Back to Faith in Action Program
What are Neighborhood Faith in Action Groups?
A group of ICM faith communities who join together as a neighborhood to advocate for and nurture the children in their local neighborhood and the broader geographical area. The group discovers the power of taking action together as neighbors to improve the lives of children.
• Grow the membership and effectiveness of the Interfaith Children’s Movement to develop a strong voice for children;
• Challenge us to live as universal neighbors within our community, caring for those within and beyond the membership of our faith community;
• Provide an opportunity to collectively identify and take action to address an issue(s) facing children in our neighborhood; and
• Nurture our children while creating a sense of community among people whose places of worship are near each other.
What is a Neighborhood Faith in Action (NFIA) meeting like?
The format of the meetings are structured to sustain our members’ commitments to being advocates for children within our faith communities and to educate ourselves about the situation of local and statewide children's issues.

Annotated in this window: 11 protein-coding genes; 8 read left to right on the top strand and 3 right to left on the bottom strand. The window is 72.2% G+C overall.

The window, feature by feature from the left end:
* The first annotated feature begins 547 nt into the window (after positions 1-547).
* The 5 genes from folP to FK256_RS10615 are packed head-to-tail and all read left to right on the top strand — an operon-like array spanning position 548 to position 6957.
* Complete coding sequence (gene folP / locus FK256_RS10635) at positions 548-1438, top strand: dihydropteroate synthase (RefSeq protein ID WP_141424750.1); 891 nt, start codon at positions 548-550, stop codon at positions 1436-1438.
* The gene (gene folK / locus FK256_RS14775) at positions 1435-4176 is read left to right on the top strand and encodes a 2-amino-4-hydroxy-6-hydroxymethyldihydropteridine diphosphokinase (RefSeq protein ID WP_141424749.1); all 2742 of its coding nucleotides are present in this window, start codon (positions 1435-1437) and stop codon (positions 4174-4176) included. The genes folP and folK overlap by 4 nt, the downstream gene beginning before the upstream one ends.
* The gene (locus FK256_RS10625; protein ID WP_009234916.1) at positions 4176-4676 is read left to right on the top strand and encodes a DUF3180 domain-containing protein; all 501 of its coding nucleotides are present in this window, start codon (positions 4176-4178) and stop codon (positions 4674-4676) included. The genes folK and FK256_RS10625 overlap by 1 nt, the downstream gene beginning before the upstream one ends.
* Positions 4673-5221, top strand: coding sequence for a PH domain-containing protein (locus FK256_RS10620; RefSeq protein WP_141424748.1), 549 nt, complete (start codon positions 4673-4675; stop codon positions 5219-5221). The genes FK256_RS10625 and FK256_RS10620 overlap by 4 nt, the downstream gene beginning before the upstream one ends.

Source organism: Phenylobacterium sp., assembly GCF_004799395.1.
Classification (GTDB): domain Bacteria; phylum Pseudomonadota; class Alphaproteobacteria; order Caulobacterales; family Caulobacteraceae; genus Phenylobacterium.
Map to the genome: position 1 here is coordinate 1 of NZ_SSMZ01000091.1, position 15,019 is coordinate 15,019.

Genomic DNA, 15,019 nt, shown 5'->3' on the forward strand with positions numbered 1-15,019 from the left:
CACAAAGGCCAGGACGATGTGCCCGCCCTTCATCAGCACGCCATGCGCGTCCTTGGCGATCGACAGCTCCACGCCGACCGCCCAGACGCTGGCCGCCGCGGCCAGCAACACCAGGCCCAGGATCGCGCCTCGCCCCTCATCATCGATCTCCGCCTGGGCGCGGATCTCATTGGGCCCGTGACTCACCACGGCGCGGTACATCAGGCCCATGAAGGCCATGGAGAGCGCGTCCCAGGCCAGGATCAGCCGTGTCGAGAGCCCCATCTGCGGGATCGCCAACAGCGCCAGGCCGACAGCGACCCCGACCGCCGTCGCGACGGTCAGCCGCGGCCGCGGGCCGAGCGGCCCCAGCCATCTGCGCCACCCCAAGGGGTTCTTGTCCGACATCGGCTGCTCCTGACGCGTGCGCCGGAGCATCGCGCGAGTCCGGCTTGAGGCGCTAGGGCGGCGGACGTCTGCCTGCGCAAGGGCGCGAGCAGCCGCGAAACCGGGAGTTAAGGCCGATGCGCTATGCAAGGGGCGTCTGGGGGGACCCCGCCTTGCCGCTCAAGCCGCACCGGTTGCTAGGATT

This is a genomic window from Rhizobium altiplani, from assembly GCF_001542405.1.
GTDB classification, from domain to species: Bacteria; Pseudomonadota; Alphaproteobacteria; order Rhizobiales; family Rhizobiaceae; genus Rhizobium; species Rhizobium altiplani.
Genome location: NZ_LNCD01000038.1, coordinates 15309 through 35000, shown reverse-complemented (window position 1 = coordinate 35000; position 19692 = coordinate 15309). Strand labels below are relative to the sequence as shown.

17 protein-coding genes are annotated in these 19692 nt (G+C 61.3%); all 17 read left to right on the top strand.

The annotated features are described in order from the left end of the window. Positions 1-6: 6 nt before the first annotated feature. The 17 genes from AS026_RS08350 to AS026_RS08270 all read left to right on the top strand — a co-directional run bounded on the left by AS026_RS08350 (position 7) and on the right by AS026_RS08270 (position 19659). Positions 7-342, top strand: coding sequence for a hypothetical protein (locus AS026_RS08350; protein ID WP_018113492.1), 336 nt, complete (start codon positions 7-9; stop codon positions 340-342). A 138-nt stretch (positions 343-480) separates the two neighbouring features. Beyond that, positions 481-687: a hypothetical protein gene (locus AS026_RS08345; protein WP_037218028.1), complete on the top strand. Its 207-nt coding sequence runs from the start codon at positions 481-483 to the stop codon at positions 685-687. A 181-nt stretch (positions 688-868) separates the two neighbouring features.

Groups gather to answer the following questions:
• What kind of neighbor is my faith community?
• What do we know about the children in the neighborhood and in the larger geographical community?
• What are the assets present in my faith community?
• How can we of the local interfaith community work together to care for our local/regional children?
NFIA Groups Action Steps:
• Assess the situations of children in the local/regional community;
• Identify the needs of the children as well as the assets present in the individual faith communities;
• Pray for discernment and develop strategies to address the identified needs;
• Take action to resolve the issue(s); and
• Participate in ICM advocacy efforts that affect children statewide.
• Provide information resources and leadership development to NFIA groups to develop a community plan of action that will effectively improve the lives of local/regional children;
• Develop partnerships with service providers and a wide network of child advocates in order to provide resources to support local and statewide initiatives; and
• Connect and mobilize the NFIA groups as universal neighbors within the larger community.